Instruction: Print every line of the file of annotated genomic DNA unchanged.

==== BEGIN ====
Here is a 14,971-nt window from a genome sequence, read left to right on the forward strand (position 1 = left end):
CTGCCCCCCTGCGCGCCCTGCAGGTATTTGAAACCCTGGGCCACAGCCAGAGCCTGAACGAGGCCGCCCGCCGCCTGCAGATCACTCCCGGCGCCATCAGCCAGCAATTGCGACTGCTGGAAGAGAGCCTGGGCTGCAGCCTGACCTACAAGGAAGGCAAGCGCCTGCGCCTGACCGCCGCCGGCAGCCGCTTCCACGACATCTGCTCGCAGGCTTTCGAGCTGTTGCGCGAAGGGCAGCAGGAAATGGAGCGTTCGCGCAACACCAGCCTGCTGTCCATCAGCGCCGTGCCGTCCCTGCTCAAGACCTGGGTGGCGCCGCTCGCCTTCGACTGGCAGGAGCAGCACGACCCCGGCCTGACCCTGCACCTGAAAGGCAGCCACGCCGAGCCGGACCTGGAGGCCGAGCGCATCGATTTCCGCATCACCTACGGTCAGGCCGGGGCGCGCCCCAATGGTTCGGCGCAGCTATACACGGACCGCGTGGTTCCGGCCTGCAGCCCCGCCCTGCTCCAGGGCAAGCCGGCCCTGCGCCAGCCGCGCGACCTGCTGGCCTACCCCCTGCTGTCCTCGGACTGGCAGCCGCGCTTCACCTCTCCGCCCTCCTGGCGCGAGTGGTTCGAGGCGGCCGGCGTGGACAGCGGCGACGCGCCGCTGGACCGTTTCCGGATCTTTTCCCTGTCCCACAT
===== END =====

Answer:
Here is a 14,971-nt window from a genome sequence, read left to right on the forward strand (position 1 = left end):
CTGCCCCCCTGCGCGCCCTGCAGGTATTTGAAACCCTGGGCCACAGCCAGAGCCTGAACGAGGCCGCCCGCCGCCTGCAGATCACTCCCGGCGCCATCAGCCAGCAATTGCGACTGCTGGAAGAGAGCCTGGGCTGCAGCCTGACCTACAAGGAAGGCAAGCGCCTGCGCCTGACCGCCGCCGGCAGCCGCTTCCACGACATCTGCTCGCAGGCTTTCGAGCTGTTGCGCGAAGGGCAGCAGGAAATGGAGCGTTCGCGCAACACCAGCCTGCTGTCCATCAGCGCCGTGCCGTCCCTGCTCAAGACCTGGGTGGCGCCGCTCGCCTTCGACTGGCAGGAGCAGCACGACCCCGGCCTGACCCTGCACCTGAAAGGCAGCCACGCCGAGCCGGACCTGGAGGCCGAGCGCATCGATTTCCGCATCACCTACGGTCAGGCCGGGGCGCGCCCCAATGGTTCGGCGCAGCTATACACGGACCGCGTGGTTCCGGCCTGCAGCCCCGCCCTGCTCCAGGGCAAGCCGGCCCTGCGCCAGCCGCGCGACCTGCTGGCCTACCCCCTGCTGTCCTCGGACTGGCAGCCGCGCTTCACCTCTCCGCCCTCCTGGCGCGAGTGGTTCGAGGCGGCCGGCGTGGACAGCGGCGACGCGCCGCTGGACCGTTTCCGGATCTTTTCCCTGTCCCACAT